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November 3, 2015

When you have a husband who loves to draw and a wife who loves to write, there’s only one thing for a couple to do --- work together, of course! And that’s exactly what Jon Buller and Susan Schade do --- work as a team to create graphic novels, picture books, early readers, chapter books and more. Their newest graphic novel/traditional novel hybrid, SCARLETT:  A Star on the Run, follows a talking cat and movie star as she runs away from her cruel producer. She meets a dog with a similar tale and is taken in by Mr. Bougnan, but her pursuers are drawing ever closer… yikes!

Read our interview with Jon, below, to learn how he and Susan work together, the inspiration behind their clever tale and their own menagerie of pets. inspired you to write SCARLETT: A Star on the Run? Did you base any of the characters in SCARLETT on real people or animals, or did you completely make them up?

Jon Buller:The idea for this story originated with Susan.  She had a cousin with a husband much like Frank Mole, the old guy in the story.  He visited his wife frequently, but for the most part, he lived by himself in a small cabin very much like the one in the story.  He didn’t much care for people, but he loved animals.  Frank Mole and his cabin were the first brick in the structure that became SCARLETT.

KRC: SCARLETT doesn't shy away from some rather serious issues (for example, animal and human experimentation). Do you have strong feelings about these issues, yourself?

JB: We have strongly mixed feelings about these issues.  Ethically, we have very serious doubts about whether the mixing of species by genetic manipulation should be allowed.  But at the same time, we would love to have a talking cat.

KRC: It’s interesting that SCARLETT is a graphic novel but with sections of illustrated story. Why did you choose to tell the story in that style?

JB: There are some things that are very hard to do in graphic novels, like extended conversations that would require panel after panel of two people talking.  So you can leave these things out, but then the book can become more shallow as a result.  One solution to this, which is the one we have chosen, is to have the chapters alternate between comics format and illustrated text format.  We used this format in our Fog Mound Trilogy and thought it was successful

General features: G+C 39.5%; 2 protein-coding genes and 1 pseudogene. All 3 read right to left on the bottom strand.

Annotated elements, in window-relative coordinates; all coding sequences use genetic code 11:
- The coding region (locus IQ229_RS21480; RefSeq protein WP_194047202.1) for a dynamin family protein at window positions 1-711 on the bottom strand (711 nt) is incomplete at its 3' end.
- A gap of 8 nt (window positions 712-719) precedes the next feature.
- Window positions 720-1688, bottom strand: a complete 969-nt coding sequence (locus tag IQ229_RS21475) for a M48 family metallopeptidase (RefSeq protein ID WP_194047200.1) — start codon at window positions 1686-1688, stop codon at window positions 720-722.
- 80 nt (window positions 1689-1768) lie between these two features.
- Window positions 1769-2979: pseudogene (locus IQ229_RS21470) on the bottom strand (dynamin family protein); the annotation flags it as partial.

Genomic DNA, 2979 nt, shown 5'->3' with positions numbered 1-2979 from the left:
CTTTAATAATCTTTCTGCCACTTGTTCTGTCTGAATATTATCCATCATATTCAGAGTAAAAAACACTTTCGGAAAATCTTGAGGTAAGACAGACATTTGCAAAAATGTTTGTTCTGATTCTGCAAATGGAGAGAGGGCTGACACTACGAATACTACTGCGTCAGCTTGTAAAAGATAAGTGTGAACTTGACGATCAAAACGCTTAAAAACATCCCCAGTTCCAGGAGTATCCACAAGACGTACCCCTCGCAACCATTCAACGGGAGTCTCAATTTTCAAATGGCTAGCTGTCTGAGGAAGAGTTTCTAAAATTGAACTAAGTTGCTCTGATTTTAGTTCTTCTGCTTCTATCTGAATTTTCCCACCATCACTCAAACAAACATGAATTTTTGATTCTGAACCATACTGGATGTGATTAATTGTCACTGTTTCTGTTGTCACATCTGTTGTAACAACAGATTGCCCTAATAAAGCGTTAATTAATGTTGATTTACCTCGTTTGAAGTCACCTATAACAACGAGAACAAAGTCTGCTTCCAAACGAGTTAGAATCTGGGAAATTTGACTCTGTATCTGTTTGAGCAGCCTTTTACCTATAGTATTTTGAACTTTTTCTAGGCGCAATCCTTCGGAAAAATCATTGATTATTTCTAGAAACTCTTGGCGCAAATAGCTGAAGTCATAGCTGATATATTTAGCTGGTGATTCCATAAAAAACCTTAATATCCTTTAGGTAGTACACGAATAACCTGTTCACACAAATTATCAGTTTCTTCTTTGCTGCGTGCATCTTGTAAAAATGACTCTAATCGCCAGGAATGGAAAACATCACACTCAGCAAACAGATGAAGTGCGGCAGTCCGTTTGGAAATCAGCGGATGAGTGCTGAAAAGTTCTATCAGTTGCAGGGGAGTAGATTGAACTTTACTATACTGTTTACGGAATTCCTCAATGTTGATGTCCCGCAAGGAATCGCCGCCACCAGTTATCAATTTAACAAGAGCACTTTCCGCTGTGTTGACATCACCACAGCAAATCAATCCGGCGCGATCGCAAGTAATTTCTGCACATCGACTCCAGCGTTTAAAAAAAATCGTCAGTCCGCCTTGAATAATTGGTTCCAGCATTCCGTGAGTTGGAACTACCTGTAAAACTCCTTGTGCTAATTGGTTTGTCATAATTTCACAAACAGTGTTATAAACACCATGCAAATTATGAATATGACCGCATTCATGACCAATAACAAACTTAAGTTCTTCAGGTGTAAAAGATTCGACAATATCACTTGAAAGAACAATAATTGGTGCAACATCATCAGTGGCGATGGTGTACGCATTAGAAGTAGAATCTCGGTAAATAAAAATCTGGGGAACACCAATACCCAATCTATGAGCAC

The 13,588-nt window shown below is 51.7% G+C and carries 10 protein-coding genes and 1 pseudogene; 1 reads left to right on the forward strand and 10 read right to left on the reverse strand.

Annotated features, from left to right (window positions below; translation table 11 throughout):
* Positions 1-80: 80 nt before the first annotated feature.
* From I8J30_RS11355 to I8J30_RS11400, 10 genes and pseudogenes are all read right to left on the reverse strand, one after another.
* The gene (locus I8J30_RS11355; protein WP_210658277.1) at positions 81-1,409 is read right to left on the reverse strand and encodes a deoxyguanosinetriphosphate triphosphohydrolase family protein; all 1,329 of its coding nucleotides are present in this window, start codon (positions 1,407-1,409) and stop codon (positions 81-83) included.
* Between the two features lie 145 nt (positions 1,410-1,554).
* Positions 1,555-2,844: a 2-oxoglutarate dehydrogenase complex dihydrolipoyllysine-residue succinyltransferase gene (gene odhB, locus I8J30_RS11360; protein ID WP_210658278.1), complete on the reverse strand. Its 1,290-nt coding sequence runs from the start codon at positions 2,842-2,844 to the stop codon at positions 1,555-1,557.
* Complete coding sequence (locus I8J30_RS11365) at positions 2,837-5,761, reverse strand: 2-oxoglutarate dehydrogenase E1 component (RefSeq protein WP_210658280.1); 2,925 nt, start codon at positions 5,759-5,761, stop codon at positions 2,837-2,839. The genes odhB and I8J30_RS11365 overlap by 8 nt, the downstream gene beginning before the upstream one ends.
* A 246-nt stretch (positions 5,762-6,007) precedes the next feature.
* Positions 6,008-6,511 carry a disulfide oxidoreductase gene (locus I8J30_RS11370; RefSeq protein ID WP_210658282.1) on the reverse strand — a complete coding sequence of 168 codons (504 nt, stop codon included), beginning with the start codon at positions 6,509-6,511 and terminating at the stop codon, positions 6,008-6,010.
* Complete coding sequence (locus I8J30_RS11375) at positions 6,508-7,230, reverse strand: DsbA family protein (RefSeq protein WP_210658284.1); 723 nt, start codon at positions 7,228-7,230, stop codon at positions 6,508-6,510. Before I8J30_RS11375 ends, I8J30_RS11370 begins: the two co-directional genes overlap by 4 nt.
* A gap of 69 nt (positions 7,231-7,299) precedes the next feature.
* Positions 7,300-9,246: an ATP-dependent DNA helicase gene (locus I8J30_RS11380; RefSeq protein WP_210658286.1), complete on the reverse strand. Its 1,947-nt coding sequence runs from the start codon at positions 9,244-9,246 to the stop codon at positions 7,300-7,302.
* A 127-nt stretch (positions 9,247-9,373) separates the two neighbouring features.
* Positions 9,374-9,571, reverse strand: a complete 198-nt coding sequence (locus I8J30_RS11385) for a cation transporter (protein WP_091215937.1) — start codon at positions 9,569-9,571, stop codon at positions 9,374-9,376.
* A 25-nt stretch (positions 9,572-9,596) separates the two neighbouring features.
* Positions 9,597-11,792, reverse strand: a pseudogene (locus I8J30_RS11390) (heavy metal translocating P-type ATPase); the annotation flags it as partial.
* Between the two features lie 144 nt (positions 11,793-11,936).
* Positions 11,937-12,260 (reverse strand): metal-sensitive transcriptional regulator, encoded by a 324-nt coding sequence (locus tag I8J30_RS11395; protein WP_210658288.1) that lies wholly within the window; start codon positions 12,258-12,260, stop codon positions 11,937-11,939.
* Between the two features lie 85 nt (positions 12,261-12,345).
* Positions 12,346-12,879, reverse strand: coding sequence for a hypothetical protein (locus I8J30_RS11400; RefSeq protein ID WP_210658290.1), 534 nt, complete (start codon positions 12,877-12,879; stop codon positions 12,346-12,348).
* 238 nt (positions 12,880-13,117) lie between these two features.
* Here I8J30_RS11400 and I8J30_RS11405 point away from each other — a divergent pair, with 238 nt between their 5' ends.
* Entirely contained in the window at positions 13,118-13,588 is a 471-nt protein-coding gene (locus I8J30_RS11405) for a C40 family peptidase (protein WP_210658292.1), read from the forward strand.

KRC: You and Susan Schade have worked on a lot of books together, but were there any new challenges you experienced when creating SCARLETT?

JB: For one thing, SCARLETT had to undergo a name change.  Scarlett was first sold to a French publisher, Bayard Editions, with the title THE PERILS OF POUSSETTE.  We thought that Poussette was a good name for a cat, but it turns out that in French a “poussette” is a small wheeled vehicle that is pushed, like a baby stroller or a pushcart.  So to a French reader, the title would be something like THE PERILS OF PUSHCART, which the editor at Bayard thought would not do.  They suggested Scarlett instead, and we agreed.  Then, when Papercutz decided to publish Scarlett in English, we decided to keep that name.

KRC:You've written a lot of animal stories, including SCARLETT. Do you have any pets of your own?

JB:Over the years we must have had a dozen cats.  We now have two cats, Phoebe and Zorro, and a part-time dog, Sherman.  Sherman belongs to our niece, but stays with us when she is at work.  At one time we had a moss terrarium with two garden snails, Ying and Yang, but we eventually released them back into the garden.

KRC: What draws you to writing stories for younger audiences?

JB:I think on some inner level, neither one of us is entirely grown up.

KRC: You’ve been writing books for your readers since the 1980’s. How has your approach changed since you first started?

JB:My first book was entirely a solo effort --- FANNY AND MAY by Jon Buller.  But the idea for our second book, THE NOISY COUNTING BOOK, was Susan’s, and ever since then we have worked as a team.  Sometimes I come up with the original idea, and sometimes Susan.  She does more of the writing, and I do more of the drawing, but we are always passing the manuscripts and drawings back and forth.  Although Susan does most of the writing, she has no interest in things like interviews and personal appearances.  So I (Jon Buller) do most of that.

KRC: How does working on a graphic novel differ from working on more traditional children's books?

JB: It’s a lot more work!  A typical picture book has 32 pages with, usually, one or two illustrations on a page.  Scarlett has 170 pages, and as many as 12 panels per page.  So a lot more of your time is tied up by a single project.

KRC: Do you have any upcoming projects you'd like to tell us about?

JB: In 2016, Papercutz is going to publish another of our graphic novels, ANNE OF GREEN BAGELS.  This is the horrible nickname that Anne, our heroine, is given on her first day in a new school.  Can she survive this catastrophe, and can she and her friend Otto confound their enemies by winning the school talent show?  These and many other questions will be answered by the time this book is over!

KRC: What were your favorite books to read growing up?

JB: My favorite books were comic books.  I especially enjoyed the Uncle Scrooge and Donald Duck comics drawn and written by Carl Barks. I also liked Classics Illustrated and Wonder Woman and Tarzan.  Susan’s favorites were Little Lulu and Nancy Drew.